John’s EDC Combo WarPoet CR920 | SureFire Stiletto

Handheld Flashlights Don’t Usually Cause Legal Problems

With a handheld, subcompact combo, I don't have to point my gun at something to be able to use my light. This is significant. 

If I'm walking through the Walmart parking lot at night with my family and I sense something suspicious lurking between the rows of cars, I don’t have to brandish my weapon to see who’s there. I can keep my gun where it is and shine my bright white light instead. 

This could be enough to encourage any would-be perps to find an easier target, and it keeps me from the legal mess that comes with brandishing a firearm. You want to be able to use your light for other purposes than the need for lethal force. Do you really want to have to use your 9mm to find your keys?

Handheld Flashlights Give You More Tactical Flexibility

As I mentioned before, flashlights are used in tactical scenarios as a weapon all their own. They are important tools for psychological warfare. 

You can deceive and distract, drawing fire to where my body isn’t. I extend my arm around an obstruction and flash it toward a possible ambush location. They shoot at the light, and reveal their location. Only, they’re shooting at the light, not at me. 

If I just want to stun or intimidate a perp in a dark alleyway, or just want to make them think twice about their intent, a powerful handheld does wonders on night-adjusted pupils.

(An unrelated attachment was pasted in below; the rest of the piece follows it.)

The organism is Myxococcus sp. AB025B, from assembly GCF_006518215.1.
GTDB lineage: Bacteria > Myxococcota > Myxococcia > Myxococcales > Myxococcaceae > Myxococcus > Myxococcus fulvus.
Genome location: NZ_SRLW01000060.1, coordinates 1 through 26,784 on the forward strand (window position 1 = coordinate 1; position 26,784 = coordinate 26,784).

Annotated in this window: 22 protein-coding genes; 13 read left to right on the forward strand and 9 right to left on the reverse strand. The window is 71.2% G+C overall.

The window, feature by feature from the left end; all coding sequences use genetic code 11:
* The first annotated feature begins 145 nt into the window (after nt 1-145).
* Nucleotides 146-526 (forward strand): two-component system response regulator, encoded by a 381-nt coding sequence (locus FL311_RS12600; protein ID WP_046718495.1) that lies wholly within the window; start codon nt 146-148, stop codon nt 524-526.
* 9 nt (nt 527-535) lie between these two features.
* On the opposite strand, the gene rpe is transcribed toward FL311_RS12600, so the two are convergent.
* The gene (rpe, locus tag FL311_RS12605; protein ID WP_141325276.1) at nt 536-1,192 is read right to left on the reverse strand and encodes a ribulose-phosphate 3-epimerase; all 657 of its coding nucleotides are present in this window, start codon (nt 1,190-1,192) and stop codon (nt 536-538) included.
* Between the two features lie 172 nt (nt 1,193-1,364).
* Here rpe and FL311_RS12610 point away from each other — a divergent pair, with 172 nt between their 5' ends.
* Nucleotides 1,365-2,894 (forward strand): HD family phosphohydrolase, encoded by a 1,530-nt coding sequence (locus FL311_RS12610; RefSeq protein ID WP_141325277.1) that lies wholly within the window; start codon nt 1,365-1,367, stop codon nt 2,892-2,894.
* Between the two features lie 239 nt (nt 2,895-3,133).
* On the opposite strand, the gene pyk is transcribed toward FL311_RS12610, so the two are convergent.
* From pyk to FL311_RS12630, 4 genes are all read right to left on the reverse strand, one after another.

And as mentioned before, it’s difficult to get a 2000 lumen light that properly fits a subcompact pistol, which, of course, is the kind of pistol I’m more likely to EDC.

Now for the Mounted Lights

In situations where I’m outfitted for full-on battle, I’m more likely to carry a full-size pistol on my war belt with a powerful mounted light, and there are some significant advantages to this set up. 

If you’re in a scenario where fast and accurate is your only consideration, then being able to manage your weapon without balancing a handheld flashlight provides you the quickest deployment. Reloads with a handheld are really balancing act as well. They’re possible but certainly not the easiest to do while holding a flashlight.

Mounted Lights Provide a One-Package Deal

If you’re comfortable with holstering a full-size pistol with a full-size mounted light, and you’re committed to carrying that thing as your EDC, you certainly have a simpler all-in-one set up. And if your light is only there for sending rounds accurately down range, then the mounted light is certainly your best bet. 

You can deploy quickly from one location and put a shining on target pretty quickly. This could be a necessity in some situations. I’d still be more comfortable with a handheld option in my pocket. Whichever combination you choose, get good with your gun and your light. It’ll pay dividends when the split seconds really count. 

The split seconds and the lowlight fights are won by those who Train Hard. Train Smart. Stay Free.